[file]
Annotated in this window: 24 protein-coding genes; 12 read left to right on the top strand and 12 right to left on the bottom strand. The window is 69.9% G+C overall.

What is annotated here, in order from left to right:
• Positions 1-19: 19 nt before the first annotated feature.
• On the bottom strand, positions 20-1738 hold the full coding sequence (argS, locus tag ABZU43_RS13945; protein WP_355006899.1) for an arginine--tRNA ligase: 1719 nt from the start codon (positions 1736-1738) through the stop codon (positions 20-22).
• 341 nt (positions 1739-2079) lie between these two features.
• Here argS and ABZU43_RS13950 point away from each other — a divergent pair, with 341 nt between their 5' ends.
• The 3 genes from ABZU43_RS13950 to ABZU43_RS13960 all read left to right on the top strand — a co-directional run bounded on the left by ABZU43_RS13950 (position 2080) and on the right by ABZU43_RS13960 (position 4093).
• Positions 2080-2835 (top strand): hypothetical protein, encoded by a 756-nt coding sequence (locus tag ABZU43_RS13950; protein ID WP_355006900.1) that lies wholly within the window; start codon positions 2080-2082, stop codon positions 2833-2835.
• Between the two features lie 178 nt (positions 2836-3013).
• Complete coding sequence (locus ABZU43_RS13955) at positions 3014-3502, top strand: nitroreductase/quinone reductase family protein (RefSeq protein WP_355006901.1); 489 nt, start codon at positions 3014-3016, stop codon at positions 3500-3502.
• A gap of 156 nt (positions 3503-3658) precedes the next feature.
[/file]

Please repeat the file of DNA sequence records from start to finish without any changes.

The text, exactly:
Annotated in this window: 24 protein-coding genes; 12 read left to right on the top strand and 12 right to left on the bottom strand. The window is 69.9% G+C overall.

What is annotated here, in order from left to right:
• Positions 1-19: 19 nt before the first annotated feature.
• On the bottom strand, positions 20-1738 hold the full coding sequence (argS, locus tag ABZU43_RS13945; protein WP_355006899.1) for an arginine--tRNA ligase: 1719 nt from the start codon (positions 1736-1738) through the stop codon (positions 20-22).
• 341 nt (positions 1739-2079) lie between these two features.
• Here argS and ABZU43_RS13950 point away from each other — a divergent pair, with 341 nt between their 5' ends.
• The 3 genes from ABZU43_RS13950 to ABZU43_RS13960 all read left to right on the top strand — a co-directional run bounded on the left by ABZU43_RS13950 (position 2080) and on the right by ABZU43_RS13960 (position 4093).
• Positions 2080-2835 (top strand): hypothetical protein, encoded by a 756-nt coding sequence (locus tag ABZU43_RS13950; protein ID WP_355006900.1) that lies wholly within the window; start codon positions 2080-2082, stop codon positions 2833-2835.
• Between the two features lie 178 nt (positions 2836-3013).
• Complete coding sequence (locus ABZU43_RS13955) at positions 3014-3502, top strand: nitroreductase/quinone reductase family protein (RefSeq protein WP_355006901.1); 489 nt, start codon at positions 3014-3016, stop codon at positions 3500-3502.
• A gap of 156 nt (positions 3503-3658) precedes the next feature.